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  • Takeaways: Bruins earn a chaotic victory over Maple Leafs

    Tim Rosenthal December 3, 2023

    An entertaining tilt between the Boston Bruins and Toronto Maple Leafs turned into a crazy affair during the final 20-plus minutes.

    For the second straight meeting, the Leafs bounced back from a 2-0 deficit against the Bruins after Max Domi notched Toronto’s first third-period equalizer 2:11 in for his first goal of the season. The following events turned a high-quality Hockey Night in Canada tilt into one of the more chaotic endings of the season.

    Trent Frederic took advantage of a bounce on Derek Forbort’s initial shot attempt to give Boston a 3-2 lead with 6:50 left in regulation.

    With the Toronto net empty, the final minute presented yet another set of challenges for Jim Montgomery’s bunch.

    This time, the Bruins cleared the puck out of harm on a couple of occasions. But they couldn’t keep Linus Ullmark’s crease clean on Toronto’s final entry as Auston Matthews took advantage of another structural breakdown with 5.7 ticks remaining to force overtime.


    The 3-on-3 overtime was pure mayhem. Ullmark and Joseph Woll produced highlight reel saves. Both teams each encountered broken sticks in inopportune situataions. And neither team could cleanly establish puck possession for extensive periods, yet traded scoring chances off the rush.

    Down but not out, the Bruins took advantage of one final bounce as Brad Marchand followed through after Woll denied David Pastrnak on a breakaway to secure the game-winner.

    Here’s what we learned from Boston’s wild 4-3 win in Toronto.

    The Bruins quickly regrouped in OT.

    The sting from Matthews’ equalizer hadn’t worn off at the beginning of the extra session. But the Bruins didn’t waste much time engaging in bedlam.

    Heck, the Bruins put themselves in similar positions this season after relinquishing a tying marker in the final minute. But the Bruins regrouped and stayed the course after relinquishing two third-period leads against a highly-skilled Leafs bunch.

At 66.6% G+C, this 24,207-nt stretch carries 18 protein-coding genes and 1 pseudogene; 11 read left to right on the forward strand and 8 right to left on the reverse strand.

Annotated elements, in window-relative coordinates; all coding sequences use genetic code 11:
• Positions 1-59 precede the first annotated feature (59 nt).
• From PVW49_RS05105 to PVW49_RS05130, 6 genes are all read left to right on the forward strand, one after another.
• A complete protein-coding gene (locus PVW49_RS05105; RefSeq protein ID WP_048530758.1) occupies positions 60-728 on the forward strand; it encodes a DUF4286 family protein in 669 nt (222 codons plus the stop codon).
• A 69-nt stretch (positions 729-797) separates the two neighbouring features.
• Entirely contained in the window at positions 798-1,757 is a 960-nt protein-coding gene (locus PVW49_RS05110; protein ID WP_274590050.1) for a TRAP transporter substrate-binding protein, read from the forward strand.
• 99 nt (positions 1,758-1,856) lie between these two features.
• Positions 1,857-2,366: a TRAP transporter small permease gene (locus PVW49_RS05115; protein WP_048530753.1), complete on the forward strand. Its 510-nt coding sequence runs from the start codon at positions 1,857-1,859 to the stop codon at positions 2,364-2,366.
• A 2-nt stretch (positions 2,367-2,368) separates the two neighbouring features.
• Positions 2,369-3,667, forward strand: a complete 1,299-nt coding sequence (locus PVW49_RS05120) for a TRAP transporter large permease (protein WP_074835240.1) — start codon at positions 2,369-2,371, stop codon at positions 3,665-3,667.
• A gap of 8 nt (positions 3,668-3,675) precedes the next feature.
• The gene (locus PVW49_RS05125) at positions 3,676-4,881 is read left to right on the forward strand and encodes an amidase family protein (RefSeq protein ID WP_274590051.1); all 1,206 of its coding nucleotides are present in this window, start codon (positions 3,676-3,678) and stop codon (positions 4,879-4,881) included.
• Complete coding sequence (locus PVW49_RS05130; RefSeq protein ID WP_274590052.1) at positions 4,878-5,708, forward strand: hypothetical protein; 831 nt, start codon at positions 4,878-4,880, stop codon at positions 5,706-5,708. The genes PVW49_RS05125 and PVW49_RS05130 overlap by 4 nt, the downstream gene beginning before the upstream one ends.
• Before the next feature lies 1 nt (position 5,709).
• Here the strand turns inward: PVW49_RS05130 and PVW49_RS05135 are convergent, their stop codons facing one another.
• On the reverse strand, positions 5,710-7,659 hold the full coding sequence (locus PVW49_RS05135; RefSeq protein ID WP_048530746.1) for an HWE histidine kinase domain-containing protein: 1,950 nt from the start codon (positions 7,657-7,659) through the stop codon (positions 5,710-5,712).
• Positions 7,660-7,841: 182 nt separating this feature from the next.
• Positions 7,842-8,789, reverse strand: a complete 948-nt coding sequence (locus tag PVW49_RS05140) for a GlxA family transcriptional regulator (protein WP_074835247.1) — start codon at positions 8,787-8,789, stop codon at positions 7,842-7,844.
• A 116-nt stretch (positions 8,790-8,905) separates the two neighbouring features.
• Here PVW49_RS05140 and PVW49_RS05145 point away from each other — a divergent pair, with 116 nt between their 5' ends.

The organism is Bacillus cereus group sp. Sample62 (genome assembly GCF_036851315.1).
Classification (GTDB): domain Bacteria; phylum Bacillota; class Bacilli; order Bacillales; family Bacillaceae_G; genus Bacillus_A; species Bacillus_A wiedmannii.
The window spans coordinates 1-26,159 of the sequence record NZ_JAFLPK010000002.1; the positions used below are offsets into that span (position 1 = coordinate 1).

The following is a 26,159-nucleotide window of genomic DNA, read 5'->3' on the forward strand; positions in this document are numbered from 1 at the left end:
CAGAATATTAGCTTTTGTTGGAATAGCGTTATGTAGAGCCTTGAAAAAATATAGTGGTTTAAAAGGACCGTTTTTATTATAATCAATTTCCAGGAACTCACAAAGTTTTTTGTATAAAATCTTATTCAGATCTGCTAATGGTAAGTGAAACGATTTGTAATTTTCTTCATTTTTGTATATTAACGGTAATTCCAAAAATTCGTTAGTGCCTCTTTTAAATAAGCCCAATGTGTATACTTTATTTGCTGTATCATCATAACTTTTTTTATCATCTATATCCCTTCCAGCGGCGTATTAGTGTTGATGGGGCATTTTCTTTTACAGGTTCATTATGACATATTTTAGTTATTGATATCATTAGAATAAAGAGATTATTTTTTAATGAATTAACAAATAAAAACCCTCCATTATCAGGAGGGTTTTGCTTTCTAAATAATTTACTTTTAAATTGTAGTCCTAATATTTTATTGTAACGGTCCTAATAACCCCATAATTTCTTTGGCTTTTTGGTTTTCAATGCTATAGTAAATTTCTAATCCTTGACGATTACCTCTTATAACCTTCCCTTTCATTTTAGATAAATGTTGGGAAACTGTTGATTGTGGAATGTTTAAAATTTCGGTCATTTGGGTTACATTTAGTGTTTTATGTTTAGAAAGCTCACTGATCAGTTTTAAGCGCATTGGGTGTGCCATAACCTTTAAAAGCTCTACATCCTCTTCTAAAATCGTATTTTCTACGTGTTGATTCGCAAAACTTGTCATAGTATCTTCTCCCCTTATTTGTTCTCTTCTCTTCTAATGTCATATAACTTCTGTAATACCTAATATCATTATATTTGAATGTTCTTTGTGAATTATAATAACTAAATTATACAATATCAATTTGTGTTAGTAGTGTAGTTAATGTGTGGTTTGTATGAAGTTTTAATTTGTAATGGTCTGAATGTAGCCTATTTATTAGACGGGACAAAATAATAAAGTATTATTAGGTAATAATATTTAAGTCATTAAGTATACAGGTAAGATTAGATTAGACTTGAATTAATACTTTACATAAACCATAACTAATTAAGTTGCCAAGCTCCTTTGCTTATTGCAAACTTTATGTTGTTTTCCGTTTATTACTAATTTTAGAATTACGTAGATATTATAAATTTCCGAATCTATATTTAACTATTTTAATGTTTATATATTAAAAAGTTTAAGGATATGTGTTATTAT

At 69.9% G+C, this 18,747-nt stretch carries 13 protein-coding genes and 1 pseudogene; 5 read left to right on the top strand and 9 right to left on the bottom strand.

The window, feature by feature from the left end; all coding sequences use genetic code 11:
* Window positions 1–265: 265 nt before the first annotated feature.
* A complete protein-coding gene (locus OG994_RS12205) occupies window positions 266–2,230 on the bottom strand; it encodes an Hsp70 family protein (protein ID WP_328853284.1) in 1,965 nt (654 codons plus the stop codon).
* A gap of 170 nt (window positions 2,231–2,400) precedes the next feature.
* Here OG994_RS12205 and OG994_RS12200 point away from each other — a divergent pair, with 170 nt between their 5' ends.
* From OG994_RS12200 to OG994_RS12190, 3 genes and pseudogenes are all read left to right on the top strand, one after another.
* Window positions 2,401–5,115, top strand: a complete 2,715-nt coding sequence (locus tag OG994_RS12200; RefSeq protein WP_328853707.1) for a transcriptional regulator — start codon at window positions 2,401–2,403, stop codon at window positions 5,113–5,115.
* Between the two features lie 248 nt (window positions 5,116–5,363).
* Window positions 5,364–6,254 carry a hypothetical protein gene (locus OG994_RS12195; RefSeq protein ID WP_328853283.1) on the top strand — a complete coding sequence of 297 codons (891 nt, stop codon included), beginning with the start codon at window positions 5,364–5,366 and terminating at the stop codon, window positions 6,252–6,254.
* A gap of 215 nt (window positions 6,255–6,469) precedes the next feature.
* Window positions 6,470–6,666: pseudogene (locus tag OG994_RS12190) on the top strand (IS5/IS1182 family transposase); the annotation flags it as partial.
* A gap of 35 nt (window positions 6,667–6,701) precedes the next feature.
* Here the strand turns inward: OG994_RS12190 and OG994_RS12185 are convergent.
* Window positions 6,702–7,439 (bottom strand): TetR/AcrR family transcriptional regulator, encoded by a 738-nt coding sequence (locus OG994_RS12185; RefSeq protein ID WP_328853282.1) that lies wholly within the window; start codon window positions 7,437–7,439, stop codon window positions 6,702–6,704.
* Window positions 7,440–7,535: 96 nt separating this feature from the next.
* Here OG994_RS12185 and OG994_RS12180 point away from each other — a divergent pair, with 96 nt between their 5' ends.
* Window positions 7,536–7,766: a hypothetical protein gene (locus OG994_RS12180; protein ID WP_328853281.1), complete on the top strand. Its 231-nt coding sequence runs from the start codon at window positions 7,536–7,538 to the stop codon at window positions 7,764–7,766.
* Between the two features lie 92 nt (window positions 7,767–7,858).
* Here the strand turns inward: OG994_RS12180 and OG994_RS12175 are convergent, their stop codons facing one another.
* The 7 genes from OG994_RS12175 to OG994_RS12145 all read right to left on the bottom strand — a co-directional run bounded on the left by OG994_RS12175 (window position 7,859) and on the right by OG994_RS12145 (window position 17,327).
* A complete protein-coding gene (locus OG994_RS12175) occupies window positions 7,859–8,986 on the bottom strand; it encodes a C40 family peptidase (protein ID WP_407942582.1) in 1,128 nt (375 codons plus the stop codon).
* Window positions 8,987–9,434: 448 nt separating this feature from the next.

“Today was a big game,” Pastrnak told reporters following his three-point night. “It’s a hard team that we beat today. [They have] a lot of talent, they’re playing well and they score a lot of goals. To be up 2-1 at the end of the second is really good. Unfortunately, they got the late one, but we got [the job] done.”

    The Bruins responded to Domi’s equalizer with a hard-nosed effort from Frederic at the net-front, resulting in his sixth goal of the season. Little did they know that they would need another bounce after a patient Mitch Marner fed Matthews in the closing seconds to force overtime.

    The Leafs and Bruins combined for 16 shots on goal during the 4:52 of 3-on-3 play. The chances ranged from routine to quirky, with Pavel Zacha earning a breakaway bid after breaking a stick and the Leafs getting a chance of their own after McAvoy lost his lumber a shift or two earlier.

    As the shootout approached, Pastrnak had one more trick up his sleeve. His second effort after Woll’s breakaway save ultimately set Marchand up for the thrilling conclusion.

    “I just saw the goalie going back, so I tried to shoot it at Marshy and hoped he was going to handle it, which he did,” Pastrnak said of Marchand’s walk-off tally. “Maybe he was yelling [at me], I wasn’t sure. But I saw him.”

    Pastrnak’s shooting and dishing paying dividends

    He continues to draw attention from opposing defenses. Yet few teams, if any, have found any formula to stop Pastrnak’s otherworldly talent.